Looked at individually, these may not seem like momentous things, but as I am reminded of so often, gratitude in small things can alter your view of the world.

 

What are you celebrating today? Congratulations! I’ll raise a virtual glass to you.

 

 

 



Monday Meditation: Unplugging

 

Facebook, Twitter, blogs, email, e-newsletters, daily updates, tablets, laptops, iPhones, smartphones, texting, messaging, posting, updating, checking in. If you’re like me, trying to keep life relatively simple while at the same time maintain virtual relationships and an online presence, the amount of mental clutter, buzz, and constant information can become overwhelming. Hence, the theme of this week’s Monday meditation: unplugging.

 

We all know it’s good for us to check out and turn off our technology at times, but for many of us it’s also tempting to just check in on Facebook one last time before bed or while the kids are happily playing and don’t appear to need your immediate attention. And then minutes, or sometimes hours later you look up from the screen and…well, you get the picture.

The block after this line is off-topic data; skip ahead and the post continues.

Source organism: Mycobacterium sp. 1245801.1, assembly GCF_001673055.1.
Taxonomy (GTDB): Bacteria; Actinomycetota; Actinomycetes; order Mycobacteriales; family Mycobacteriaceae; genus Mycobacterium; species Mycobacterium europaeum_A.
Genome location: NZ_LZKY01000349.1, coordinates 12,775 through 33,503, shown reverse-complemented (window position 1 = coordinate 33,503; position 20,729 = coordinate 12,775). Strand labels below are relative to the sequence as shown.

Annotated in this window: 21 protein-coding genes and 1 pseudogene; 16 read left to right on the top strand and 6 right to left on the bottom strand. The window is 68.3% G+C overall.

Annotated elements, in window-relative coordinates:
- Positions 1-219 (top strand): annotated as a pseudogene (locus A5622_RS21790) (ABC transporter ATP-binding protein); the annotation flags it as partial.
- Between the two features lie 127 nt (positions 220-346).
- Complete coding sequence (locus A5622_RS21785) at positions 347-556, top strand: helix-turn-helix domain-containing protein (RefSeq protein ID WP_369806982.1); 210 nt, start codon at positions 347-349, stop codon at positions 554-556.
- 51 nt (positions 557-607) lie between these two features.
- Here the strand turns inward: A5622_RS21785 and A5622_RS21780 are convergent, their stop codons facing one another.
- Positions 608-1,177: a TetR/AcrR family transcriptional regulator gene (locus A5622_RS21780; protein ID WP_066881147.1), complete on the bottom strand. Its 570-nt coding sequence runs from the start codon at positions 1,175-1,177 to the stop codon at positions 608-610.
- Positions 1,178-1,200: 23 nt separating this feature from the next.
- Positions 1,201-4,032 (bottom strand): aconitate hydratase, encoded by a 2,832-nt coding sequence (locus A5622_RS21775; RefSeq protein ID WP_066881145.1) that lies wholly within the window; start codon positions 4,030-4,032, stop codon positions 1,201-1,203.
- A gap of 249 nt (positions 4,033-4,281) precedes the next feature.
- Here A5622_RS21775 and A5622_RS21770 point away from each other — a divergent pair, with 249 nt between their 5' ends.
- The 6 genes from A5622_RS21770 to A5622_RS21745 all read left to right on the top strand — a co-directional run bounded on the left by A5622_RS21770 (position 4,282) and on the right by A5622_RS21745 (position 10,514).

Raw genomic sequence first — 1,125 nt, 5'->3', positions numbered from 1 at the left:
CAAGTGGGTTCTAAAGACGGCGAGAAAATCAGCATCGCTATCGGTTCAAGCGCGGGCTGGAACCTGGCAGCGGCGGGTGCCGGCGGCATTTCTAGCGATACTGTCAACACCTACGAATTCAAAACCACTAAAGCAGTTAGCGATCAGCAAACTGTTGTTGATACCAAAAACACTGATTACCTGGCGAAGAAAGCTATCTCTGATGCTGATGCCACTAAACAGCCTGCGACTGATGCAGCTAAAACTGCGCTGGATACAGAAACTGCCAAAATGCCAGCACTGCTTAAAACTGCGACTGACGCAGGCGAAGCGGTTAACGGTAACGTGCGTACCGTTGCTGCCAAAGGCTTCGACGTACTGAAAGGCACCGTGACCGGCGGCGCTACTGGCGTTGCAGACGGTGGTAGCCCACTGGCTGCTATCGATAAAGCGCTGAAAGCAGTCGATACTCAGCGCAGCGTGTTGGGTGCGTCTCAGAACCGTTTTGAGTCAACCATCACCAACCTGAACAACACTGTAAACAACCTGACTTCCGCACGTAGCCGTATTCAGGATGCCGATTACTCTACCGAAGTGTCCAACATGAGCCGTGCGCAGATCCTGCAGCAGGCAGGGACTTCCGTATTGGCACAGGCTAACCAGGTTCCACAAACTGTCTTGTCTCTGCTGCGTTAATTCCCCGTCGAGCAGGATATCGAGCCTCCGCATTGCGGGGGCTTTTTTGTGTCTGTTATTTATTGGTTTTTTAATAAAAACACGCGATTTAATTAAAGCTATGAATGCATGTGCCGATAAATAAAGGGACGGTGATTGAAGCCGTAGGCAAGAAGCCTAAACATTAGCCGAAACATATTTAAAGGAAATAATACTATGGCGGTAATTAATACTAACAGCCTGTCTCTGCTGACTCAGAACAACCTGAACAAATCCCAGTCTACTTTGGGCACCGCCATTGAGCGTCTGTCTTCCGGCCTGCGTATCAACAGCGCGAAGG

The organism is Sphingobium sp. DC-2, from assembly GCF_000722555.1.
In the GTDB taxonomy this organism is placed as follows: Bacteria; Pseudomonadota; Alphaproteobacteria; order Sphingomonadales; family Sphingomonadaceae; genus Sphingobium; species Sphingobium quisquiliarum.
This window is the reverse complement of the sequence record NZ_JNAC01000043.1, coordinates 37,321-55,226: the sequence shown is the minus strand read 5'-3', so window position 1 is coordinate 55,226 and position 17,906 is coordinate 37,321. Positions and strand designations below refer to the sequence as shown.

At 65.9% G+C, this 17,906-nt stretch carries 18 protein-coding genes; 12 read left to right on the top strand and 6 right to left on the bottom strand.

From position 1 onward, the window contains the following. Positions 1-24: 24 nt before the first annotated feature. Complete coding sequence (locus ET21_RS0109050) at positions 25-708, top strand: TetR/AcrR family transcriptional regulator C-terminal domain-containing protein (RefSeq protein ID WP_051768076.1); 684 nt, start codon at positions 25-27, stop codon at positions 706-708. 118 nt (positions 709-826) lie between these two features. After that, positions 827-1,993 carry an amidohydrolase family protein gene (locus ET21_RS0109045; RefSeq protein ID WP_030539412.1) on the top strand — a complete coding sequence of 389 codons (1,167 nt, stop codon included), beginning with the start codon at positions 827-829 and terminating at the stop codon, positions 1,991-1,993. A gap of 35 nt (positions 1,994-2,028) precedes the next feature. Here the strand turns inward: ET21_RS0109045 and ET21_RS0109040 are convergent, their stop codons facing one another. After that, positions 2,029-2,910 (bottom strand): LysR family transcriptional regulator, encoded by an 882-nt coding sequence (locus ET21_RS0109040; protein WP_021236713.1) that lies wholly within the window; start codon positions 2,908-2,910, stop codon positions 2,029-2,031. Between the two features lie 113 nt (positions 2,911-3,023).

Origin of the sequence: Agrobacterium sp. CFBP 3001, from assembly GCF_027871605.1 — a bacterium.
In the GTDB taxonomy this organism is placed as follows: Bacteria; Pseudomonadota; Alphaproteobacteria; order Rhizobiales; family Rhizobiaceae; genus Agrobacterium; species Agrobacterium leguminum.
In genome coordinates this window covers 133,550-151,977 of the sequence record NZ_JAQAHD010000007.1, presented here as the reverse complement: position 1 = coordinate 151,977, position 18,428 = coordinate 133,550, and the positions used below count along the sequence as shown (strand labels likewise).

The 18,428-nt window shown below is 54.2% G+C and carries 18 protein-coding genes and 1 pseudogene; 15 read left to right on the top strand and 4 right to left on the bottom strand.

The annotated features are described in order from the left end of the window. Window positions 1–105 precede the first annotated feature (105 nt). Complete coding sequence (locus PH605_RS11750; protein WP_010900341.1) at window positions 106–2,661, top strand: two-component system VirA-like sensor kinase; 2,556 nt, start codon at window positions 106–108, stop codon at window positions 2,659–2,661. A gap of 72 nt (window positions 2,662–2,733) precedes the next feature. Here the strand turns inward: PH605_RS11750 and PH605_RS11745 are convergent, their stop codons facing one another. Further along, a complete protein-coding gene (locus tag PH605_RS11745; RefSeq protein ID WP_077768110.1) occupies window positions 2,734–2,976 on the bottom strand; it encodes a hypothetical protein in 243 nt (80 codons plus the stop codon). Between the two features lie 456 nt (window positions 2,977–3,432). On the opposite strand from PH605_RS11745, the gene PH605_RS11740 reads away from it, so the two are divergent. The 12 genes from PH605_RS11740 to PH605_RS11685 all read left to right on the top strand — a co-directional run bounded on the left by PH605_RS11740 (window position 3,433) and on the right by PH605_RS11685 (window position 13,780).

The reality of life nowadays is that there are many distractions. People enjoy spending time online or plugged in, and there are people whose livelihood depends on it. For many, it has become extremely difficult to enjoy moments of quiet, of just being, without “checking in.” But truthfully we have a choice over when and how much time we spend being plugged in, or rather when and how much time we spend “unplugging”.

 

When I was in high school and went on holidays with my family, there was no email (remember those times?), no texting (pagers weren’t even around then…), and phone calls were certainly far too expensive to consider (especially if we were travelling internationally). When we went away as a family, we were gone, disconnected, and truly unplugged. We would arrive back home refreshed to a few phone messages on our answering machine (once we actually got one), and I looked forward to the first get-together with my girlfriends to get the scoop on all that had happened while I was away. There were usually some minor dramas to catch up on, but it gradually became apparent to me that life had just continued on as per usual. And here I was ready to jump back in.

 

 

I’m coming off a long weekend of being unplugged, of visiting with a close friend from out of town and her kids. And, although I didn’t go away, I’m reminded of that high school feeling of returning from a holiday. I feel refreshed, I’m looking forward to reconnecting with the online world. Sure, there may have been some minor (and major) dramas while I was offline, but I’m pretty sure that life has continued as per usual. Unplugging on a regular basis is both a positive and vital experience for me.

 

This week, I encourage you to explore your thoughts or feelings about being unplugged. Does it cause you anxiety to be offline? Are you constantly checking social media, your phone or your email? What would happen if you didn’t?

 

And if you do “power down” this week, I hope you enjoy your time to the fullest.